Monday, September 14, 2009

Fantasy for tween readers, September

Autumn is the perfect season for fantasy with its shorter days and cooler nights. The ghouls and goblins of Halloween seem to lurk just around the corner, too. September brings a new selection of fantasy for tweens ages 9-14 -- here's a small sample of books that are guaranteed to keep the pages turning! Look for these books using the World Catalog / Amazon links on BookBag.

Darkwood, by M.E. Breen (Bloomsbury). Fantasy. Thirteen-year-old Annie lives with her horrible aunt and uncle in Howland, a strange and foreboding place where no one has seen the moon for hundreds of years and where vicious, wolf-like kinderstalk prowl the forests in search of children to devour. Upon learning that her uncle plans to sell her as a slave, Annie runs away and embarks on a series of breathtaking adventures that ultimately lead her to the royal palace, where some long-held secrets are revealed. If you like slightly scary, action-packed fantasy novels with vividly imagined settings, you'll be entranced by Darkwood.

Kaleidoscope Eyes, by Jennifer Bryant (Alfred A. Knopf). Novel in Verse. In 1968 Willowbank, New Jersey, 13-year-old Lyza Bradley is cleaning out her deceased grandfather's attic when she finds an envelope marked "For Lyza Only." It contains several maps and a handful of clues, and upon investigating further, Lyza and her two best friends realize that the clues are meant to lead them to the long-lost pirate treasure of Captain William Kidd--somewhere near Willowbank! Lyza swears her friends to secrecy and they immediately start hunting for the treasure trove. With wonderful characters, a hint of mystery, and its vivid Vietnam War-era setting, Kaleidoscope Eyes will satisfy fans of both family dramas and historical fiction.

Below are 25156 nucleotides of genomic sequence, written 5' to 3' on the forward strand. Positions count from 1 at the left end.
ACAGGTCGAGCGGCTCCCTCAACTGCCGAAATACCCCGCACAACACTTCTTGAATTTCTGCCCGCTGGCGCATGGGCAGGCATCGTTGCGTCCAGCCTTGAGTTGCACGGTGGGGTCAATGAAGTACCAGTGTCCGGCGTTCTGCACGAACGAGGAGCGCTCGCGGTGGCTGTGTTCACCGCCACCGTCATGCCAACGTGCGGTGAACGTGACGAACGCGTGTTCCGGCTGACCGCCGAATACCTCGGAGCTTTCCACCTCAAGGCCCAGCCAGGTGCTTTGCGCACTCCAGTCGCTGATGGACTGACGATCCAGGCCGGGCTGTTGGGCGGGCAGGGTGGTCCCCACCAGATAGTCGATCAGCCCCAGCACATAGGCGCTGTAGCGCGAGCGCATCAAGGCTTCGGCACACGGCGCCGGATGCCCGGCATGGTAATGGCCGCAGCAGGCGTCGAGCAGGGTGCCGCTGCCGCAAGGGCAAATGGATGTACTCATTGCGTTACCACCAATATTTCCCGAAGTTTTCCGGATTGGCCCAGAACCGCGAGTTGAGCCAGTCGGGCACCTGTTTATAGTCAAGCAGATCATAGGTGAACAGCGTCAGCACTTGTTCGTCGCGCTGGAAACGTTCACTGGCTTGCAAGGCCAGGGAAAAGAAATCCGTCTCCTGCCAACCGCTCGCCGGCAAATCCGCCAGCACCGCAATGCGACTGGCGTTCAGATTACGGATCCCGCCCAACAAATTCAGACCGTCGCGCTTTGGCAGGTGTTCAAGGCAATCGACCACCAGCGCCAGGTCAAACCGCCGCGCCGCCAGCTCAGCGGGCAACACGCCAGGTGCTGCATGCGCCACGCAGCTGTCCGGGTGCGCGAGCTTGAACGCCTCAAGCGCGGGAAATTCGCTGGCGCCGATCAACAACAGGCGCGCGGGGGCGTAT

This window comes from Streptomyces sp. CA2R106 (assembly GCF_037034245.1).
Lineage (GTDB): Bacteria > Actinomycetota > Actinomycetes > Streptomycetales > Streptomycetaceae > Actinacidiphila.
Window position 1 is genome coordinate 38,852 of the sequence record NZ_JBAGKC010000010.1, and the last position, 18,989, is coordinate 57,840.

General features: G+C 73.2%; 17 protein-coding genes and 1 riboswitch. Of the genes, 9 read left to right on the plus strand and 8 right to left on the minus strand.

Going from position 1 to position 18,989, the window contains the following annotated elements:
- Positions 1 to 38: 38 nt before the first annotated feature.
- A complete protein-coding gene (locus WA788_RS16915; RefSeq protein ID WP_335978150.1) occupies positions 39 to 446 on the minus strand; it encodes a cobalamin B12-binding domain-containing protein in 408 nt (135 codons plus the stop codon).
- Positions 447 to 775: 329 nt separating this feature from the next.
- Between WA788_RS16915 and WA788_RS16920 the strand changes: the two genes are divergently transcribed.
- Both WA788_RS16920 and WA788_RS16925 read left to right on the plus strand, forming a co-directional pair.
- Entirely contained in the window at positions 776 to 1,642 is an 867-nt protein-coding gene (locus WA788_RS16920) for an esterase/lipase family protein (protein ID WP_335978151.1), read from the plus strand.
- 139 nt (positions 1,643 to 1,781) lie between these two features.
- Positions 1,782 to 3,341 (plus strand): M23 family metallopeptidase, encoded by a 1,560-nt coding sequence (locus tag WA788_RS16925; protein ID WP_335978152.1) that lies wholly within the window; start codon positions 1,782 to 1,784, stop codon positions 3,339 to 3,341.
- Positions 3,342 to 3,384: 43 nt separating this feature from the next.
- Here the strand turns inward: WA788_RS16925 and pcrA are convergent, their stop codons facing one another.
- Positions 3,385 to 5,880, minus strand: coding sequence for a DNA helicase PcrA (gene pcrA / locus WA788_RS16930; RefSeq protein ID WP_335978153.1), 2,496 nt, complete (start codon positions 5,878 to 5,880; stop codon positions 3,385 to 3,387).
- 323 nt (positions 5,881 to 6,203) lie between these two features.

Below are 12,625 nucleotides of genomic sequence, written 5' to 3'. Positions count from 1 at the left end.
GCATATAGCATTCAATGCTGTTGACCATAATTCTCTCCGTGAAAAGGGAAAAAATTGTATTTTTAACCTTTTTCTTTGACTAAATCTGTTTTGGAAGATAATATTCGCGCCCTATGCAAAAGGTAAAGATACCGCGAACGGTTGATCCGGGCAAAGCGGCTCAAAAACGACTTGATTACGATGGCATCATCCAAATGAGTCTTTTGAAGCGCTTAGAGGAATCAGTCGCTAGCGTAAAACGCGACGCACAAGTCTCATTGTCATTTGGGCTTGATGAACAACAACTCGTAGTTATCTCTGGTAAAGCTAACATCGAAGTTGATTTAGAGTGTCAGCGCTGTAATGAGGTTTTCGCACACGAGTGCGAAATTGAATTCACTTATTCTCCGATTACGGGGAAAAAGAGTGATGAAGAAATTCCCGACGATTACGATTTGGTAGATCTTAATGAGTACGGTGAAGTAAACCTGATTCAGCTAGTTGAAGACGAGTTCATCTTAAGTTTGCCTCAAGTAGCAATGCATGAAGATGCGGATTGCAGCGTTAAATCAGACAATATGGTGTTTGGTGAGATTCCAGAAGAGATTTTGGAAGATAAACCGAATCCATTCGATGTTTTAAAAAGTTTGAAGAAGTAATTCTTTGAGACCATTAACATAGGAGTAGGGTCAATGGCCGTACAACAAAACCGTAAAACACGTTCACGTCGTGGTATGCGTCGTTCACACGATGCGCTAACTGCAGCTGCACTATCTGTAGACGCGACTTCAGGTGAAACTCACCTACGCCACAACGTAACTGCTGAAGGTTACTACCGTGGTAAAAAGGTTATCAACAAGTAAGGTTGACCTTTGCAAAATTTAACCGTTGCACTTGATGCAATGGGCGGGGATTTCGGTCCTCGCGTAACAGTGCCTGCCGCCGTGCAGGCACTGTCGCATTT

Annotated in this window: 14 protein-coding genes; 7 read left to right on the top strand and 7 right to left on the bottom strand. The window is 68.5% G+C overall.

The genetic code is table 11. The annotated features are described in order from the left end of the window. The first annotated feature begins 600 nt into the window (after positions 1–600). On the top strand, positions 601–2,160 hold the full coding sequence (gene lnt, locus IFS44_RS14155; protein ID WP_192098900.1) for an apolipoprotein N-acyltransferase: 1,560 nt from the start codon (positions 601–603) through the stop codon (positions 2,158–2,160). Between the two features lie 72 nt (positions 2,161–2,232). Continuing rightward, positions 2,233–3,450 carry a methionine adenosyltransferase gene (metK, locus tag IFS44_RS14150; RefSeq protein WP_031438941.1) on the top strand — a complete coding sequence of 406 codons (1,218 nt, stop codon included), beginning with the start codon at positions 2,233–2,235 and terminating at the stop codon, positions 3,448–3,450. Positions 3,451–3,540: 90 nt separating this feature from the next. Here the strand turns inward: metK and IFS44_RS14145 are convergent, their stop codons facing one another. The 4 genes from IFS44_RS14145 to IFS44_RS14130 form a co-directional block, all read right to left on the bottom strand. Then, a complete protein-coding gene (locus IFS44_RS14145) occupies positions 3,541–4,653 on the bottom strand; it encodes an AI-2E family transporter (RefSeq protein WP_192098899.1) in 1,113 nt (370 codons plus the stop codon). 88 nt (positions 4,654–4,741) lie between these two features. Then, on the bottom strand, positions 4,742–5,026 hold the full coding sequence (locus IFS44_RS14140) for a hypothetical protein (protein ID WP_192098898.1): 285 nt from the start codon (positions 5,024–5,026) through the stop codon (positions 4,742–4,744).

Dull Boy, by Sarah Cross (Dutton Books). Fiction. Too bad 15-year-old Avery Pirzwick's newly developed super-powers didn't come with an "off" button. Unable to control his extraordinary strength, he's suddenly become quite destructive ... but he hasn't yet told anyone that he can fly or why he keeps breaking things, so his exasperated parents send him to an alternative school. Meanwhile, a mysterious woman named Cherchette Morozov has guessed his secret and says that she wants to help him. But Avery's new school friends--all of whom have their own secret powers--suspect that Cherchette is up to no good. Snarkily (and hilariously) narrated by Avery, Dull Boy is a fun, wild read.

Moribito II: Guardian of Darkness, by Nahoko Uehashi (Arthur A. Levine Books). Fantasy. The orphan Balsa Spearwielder has wandered the kingdom of New Yogo as a bodyguard-for-hire ever since the death of her foster father and mentor, Jiguro. Journeying to her homeland of Kanbal, Balsa hopes to reconcile with her birth family. But as soon as she arrives, she is thrown into battle with an evil mountain spirit from whom she rescues two children. Branded as a fugitive, Balsa must untangle a political conspiracy--and its connection to the dark spirit world--if she hopes to survive. With its heroic action and imaginatively detailed setting (a world resembling medieval Japan), this exciting 2nd volume in the Moribito series will thrill both manga and historical fiction fans.